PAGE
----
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Veterans helping veterans




Veterans Helping Veterans volunteers, (L-R) Lewis Belt, Caroline New Holy, founder Jerilyn Arredondo, program client Mike Slow Bear, Vern Weston, Daniel Bear Runner, and Sharon Two Bulls. Photo credit: Natalie Hand

Veterans Helping Veterans volunteers, (L-R) Lewis Belt, Caroline New Holy, founder Jerilyn Arredondo, program client Mike Slow Bear, Vern Weston, Daniel Bear Runner, and Sharon Two Bulls. Photo credit: Natalie Hand

PINE RIDGE INDIAN RESERVATION – Choking back tears, 56-year-old Army veteran Mike Slow Bear paces around his back yard, shocked by the generosity of fellow veterans.

Slow Bear has lived in a small one room cabin since 1972. The cabin, built by his grandfathers, has no indoor plumbing and is heated by a wood stove. Years of harsh weather, including the 1999 tornado, has reduced the cabin to a dilapidated state. The July storm, with baseball size hail and 86 mph winds, did a lot of damage to the roof, siding and windows.

“I had a new roof on the cabin, but the storm just blew the shingles off. Now I have leaks all over. I feel pretty good today. Hardly no one ever comes out here to help me or check on me. This means so much,” stated Slow Bear.

The storm ravaged many homes in and around the community of Oglala. The following week, a tornado ripped through the Kyle area.

While many residents are still waiting for repair assistance from the Oglala Sioux Tribe or private contractors, a group of veterans have sprung into action to aid their fellow comrades in need.

U.S. Army veteran Mike Slow Bear lives with no indoor plumbing. This is his outhouse. Photo credit: Natalie Hand

U.S. Army veteran Mike Slow Bear lives with no indoor plumbing. This is his outhouse. Photo credit: Natalie Hand

“Veterans Helping Veterans” is a group of Oglala Lakota veterans based on Pine Ridge whose mission is to provide outreach services to vets in need. Their initial focus is helping veterans get their homes winterized and aid in storm recovery assistance.

Jerilyn “Jeri” Arredondo, a soft-spoken former Marine and mother of six children, launched the program in 2016, when she tried to get assistance to help an elderly veteran with much needed home repairs, to no avail. Then she unexpectedly relocated out of state.

“He passed away recently and perhaps if he had been in a better living environment, he might still be alive today. This is what inspired me to pursue this project again,” added Arredondo.

Upon her return home in June, in true Marine fashion, she hit the ground running.

“I started this program because many veterans needed help with home repairs. There are no programs available to assist with even minor repairs, such as fixing a front step or replacing a window. With winter coming up, I wanted to help weatherize homes of veterans,” stated Arredondo, program founder and Oglala Lakota County Veterans Service Officer.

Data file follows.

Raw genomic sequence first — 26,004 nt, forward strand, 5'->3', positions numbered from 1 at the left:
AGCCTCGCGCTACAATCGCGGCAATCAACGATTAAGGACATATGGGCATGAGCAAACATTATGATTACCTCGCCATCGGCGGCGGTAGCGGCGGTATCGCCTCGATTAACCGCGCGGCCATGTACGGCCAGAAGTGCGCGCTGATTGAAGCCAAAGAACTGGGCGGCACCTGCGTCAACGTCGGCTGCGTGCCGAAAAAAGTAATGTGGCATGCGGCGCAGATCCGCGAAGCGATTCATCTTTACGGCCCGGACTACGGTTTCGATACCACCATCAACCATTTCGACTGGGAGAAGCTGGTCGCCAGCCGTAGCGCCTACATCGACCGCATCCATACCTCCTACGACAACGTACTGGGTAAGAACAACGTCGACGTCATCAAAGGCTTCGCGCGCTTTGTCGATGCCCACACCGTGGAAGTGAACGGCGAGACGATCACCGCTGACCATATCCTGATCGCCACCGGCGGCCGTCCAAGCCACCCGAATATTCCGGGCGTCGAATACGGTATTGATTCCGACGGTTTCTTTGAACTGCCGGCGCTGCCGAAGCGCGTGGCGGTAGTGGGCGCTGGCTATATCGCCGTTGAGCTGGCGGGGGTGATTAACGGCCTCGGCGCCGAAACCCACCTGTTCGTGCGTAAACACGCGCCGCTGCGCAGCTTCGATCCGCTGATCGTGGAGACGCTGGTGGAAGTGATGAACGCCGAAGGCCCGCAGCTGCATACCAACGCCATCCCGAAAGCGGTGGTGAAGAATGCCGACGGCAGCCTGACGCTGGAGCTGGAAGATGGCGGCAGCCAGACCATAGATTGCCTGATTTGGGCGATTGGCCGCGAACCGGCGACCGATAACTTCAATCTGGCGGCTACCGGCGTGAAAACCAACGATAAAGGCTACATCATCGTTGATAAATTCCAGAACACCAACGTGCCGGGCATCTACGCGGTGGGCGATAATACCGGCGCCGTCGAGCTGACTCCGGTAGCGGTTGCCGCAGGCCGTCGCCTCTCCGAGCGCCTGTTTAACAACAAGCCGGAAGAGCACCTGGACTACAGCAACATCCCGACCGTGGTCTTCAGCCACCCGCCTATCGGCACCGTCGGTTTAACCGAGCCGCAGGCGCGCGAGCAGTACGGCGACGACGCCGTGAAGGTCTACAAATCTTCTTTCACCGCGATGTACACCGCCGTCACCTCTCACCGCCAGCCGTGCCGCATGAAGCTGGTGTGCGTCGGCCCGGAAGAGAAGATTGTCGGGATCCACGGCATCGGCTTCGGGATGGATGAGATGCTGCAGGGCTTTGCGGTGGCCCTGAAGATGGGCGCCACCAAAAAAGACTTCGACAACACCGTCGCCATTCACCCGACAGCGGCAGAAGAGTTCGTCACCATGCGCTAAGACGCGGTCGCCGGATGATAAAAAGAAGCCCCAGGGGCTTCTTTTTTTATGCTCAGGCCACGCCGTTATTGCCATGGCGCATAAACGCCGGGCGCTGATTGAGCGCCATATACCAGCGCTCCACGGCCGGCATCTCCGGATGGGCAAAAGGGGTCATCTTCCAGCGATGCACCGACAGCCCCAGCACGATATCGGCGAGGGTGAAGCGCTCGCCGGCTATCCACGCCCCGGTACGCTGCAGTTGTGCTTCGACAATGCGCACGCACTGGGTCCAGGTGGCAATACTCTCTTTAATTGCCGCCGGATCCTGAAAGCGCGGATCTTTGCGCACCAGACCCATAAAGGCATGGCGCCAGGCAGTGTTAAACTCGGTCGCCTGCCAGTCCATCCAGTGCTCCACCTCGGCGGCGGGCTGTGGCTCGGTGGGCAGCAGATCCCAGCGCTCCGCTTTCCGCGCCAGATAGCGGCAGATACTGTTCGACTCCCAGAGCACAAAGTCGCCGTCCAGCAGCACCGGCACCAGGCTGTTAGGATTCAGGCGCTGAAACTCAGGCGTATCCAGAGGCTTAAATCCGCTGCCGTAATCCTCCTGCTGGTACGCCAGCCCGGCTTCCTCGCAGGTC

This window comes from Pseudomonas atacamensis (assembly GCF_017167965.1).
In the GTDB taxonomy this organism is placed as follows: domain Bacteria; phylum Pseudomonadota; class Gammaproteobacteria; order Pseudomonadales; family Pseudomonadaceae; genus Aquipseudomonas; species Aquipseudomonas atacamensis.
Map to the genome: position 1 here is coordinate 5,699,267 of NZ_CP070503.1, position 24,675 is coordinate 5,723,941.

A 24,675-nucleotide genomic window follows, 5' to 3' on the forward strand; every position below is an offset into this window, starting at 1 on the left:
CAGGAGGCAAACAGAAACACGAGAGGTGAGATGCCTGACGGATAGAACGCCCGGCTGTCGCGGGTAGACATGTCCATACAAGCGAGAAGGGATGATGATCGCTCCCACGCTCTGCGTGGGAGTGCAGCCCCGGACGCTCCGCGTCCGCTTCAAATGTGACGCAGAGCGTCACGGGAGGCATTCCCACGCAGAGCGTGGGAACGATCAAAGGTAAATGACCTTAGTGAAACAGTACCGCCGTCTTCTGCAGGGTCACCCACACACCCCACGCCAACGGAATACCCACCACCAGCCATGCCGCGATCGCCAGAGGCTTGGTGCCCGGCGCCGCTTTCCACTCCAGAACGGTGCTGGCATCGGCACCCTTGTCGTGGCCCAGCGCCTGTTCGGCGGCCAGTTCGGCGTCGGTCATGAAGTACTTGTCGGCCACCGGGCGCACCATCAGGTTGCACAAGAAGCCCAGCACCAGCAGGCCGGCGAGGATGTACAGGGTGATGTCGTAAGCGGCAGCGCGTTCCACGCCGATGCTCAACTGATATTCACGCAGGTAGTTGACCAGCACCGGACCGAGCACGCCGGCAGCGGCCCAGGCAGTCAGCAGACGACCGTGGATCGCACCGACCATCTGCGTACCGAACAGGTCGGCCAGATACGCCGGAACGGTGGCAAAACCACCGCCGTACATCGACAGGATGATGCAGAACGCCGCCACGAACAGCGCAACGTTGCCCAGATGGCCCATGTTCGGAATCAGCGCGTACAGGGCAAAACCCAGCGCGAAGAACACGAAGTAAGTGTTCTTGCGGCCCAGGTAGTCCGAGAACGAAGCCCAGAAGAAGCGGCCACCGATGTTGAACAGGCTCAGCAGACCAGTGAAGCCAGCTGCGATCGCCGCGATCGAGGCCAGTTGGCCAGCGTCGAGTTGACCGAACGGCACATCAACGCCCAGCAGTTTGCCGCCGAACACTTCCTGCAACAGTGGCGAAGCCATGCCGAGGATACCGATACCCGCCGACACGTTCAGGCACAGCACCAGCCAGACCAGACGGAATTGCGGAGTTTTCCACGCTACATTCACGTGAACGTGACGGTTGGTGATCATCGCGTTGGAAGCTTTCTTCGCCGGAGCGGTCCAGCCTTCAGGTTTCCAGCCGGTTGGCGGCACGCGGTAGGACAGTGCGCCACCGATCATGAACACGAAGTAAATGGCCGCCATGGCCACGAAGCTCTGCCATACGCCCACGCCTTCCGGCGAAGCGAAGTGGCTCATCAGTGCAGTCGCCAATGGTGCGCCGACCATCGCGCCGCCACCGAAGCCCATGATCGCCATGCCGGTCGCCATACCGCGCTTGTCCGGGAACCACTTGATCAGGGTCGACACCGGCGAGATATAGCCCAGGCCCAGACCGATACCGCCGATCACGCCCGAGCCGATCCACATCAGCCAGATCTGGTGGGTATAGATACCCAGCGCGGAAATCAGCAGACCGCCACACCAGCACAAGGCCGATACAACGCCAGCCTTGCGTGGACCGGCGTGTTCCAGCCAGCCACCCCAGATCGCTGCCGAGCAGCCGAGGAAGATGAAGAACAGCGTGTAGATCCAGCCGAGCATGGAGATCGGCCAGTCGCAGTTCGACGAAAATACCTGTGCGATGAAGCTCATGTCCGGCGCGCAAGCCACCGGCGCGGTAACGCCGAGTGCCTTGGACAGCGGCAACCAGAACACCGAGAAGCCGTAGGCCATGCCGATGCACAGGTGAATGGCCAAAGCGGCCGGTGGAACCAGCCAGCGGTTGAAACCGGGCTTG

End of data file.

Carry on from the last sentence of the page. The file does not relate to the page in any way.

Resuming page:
Like every soldier knows, it takes a team to get the job done. Arredondo relies on a team of like-minded tenacious veterans to assist in this endeavor. Daniel Bear Runner, Public Relations Officer for the Oglala Lakota Veterans Committee and Chairman of the Partnership for Housing fully supports the initiative.

“Jeri reached out to us a few weeks ago to start this program. She had discussed the concept with me a while back, but we could not get the resource support we needed. We both went different directions to see this come to fruition,” stated Bear Runner.

Bear Runner has tapped into his contacts through the Partnership for Housing to request donations of materials to assist veterans in need. The bulk of the winterization materials, such as plastic sheeting and boards, have been received by the Four Feathers organization based in Kyle, according to Bear Runner.

Recognizing the great need and lack of action from the Oglala Sioux Tribe, the program reached out to vets from each of the nine districts on Pine Ridge to pinpoint veterans in critical need. They intend to move from district to district and assist where they can, according to Bear Runner.

To date, the program has winterized 25 homes in 6 districts and Arredondo vows to continue to work on vets’ homes if the weather permits or until the supplies are gone, and then work on elderly homes as more materials become available.

To make a tax-deductible donation or offer other support to the Veterans Helping Veterans, contact Arredondo at (605) 867-2555.

(Contact Natalie Hand at nataliehand67@gmail.com)

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